Friday, January 17, 2014

Net Neutrality Under Threat: Court Ruling Opens Possibility of Paying More or Slower Internet

By Bixyl Shuftan

For years, the prinicple of "Net Neutrality," that Internet Service Providers and governments should treat all data on the Internet equaly has governed how people go about online. People can download all information at an equal rate of speed instead of being offered different tiers of speed for different fees. But recently, there was a court decision that means trouble for supporters of this policy.

In 2010, the Federal Communications Commission (FCC) enacted a set of rules based on the Net Neutrality idea. But on Tuesday January 14, a US Federal appeals court ruled that the FCC had no legal authority to enforce them (link). The court stated while the government can oversee crucial services like telephones and electric power, the Internet isn't a crucial service. The FCC is expected to appeal the ruling.

The ruling opens the way for Internet Service providers to start charging customers more of they want to continue to download and surf at the speed they've been using. For those who don't pay more, the company could slow down their service. Consumers could also pay more as media sites like Netflix are charged more for using lots of bandwith, and they react by passing their costs down to their customers. Gamers could find themselves tacked with a "bandwith charge."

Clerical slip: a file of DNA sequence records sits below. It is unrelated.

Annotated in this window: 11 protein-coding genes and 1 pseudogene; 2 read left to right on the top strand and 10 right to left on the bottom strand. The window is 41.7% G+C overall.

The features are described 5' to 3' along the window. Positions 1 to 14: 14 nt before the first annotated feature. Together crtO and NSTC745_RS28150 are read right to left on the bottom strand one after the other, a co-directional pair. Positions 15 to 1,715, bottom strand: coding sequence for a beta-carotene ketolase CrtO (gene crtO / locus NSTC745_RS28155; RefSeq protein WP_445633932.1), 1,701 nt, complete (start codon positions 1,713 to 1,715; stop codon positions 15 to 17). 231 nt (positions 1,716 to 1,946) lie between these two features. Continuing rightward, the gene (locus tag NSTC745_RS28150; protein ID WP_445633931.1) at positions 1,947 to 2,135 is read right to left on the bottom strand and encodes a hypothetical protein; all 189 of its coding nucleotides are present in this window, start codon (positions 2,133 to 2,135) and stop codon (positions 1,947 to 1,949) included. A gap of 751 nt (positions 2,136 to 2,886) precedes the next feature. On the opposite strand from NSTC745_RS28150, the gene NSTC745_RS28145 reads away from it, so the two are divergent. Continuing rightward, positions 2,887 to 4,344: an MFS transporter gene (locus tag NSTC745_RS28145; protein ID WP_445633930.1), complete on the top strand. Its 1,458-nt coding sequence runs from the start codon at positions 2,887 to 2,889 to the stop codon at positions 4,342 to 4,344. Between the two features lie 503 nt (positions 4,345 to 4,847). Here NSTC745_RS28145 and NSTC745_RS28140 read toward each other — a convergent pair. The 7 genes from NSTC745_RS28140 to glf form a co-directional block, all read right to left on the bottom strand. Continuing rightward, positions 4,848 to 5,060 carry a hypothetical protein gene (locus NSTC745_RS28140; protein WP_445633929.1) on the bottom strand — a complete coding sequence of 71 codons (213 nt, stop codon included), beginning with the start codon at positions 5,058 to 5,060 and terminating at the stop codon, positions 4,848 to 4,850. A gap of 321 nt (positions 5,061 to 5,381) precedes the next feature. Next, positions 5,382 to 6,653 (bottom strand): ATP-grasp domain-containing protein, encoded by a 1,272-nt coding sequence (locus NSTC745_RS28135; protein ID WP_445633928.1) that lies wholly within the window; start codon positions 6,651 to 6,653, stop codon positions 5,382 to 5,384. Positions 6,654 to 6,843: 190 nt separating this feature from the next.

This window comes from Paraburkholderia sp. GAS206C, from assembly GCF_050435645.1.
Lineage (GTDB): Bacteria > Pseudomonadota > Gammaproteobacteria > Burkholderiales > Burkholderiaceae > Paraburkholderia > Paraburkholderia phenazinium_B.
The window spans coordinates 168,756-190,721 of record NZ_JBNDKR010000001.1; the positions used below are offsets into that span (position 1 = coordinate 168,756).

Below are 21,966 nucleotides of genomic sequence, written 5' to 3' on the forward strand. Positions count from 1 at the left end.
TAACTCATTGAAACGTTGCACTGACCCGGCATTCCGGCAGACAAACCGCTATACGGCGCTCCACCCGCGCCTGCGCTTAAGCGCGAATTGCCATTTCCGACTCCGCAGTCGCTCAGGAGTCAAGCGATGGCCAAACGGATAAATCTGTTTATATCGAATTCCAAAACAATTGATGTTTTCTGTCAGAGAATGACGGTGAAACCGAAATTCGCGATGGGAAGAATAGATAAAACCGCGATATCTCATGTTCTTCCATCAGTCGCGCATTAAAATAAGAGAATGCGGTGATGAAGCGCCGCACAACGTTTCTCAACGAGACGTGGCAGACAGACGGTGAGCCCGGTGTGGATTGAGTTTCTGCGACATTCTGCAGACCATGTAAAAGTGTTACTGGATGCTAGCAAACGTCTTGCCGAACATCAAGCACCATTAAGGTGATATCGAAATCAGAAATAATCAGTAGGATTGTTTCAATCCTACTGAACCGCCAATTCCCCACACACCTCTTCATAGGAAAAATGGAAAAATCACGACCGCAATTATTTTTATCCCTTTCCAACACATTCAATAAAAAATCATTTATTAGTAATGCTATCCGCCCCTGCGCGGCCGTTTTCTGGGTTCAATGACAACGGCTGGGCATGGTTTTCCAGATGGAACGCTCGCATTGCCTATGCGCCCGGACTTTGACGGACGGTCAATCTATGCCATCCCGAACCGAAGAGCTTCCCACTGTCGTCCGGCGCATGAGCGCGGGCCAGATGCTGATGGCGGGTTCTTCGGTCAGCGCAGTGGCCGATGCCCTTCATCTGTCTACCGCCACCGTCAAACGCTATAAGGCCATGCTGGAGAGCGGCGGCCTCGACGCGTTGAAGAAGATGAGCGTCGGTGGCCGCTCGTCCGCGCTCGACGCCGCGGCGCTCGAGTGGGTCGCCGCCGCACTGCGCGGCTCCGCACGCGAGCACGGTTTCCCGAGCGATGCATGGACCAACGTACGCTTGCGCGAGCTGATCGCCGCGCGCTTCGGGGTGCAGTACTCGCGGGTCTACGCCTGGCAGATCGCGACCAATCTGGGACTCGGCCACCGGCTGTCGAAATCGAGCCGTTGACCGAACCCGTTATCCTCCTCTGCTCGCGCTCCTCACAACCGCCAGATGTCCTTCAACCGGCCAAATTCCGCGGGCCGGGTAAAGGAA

So why not switch to an Internet Service provider that isn't charging more? For many consumers in the US, that isn't an option. Unlike say Britian where people have a choice between a dozen or so Internet service providers, many places in the United States operate under a monopoly by a single ISP.

Financial talk show host Clark Howard compared the situation to the toll roads in early 19th Century America. People complained loudly over the fees charged, and eventually the tolls were lifted. He felt it would be much the same if Internet fees were to go up as a result of the ruling. Chatting with Valkyre McGill in Second Life, whom in the past wrote for Acceler8or magazine, felt any "nickel and diming to death" from excessive charges by Internet Service Providers would be met with new encryption, and other technologies that would allow users to get around "the current centralized web model" and make the ISPs less relevant than they used to be.

Sources: CNN, CNN Money, BBC, Clark Howard, ForbesAcceler8tor,

Bixyl Shuftan

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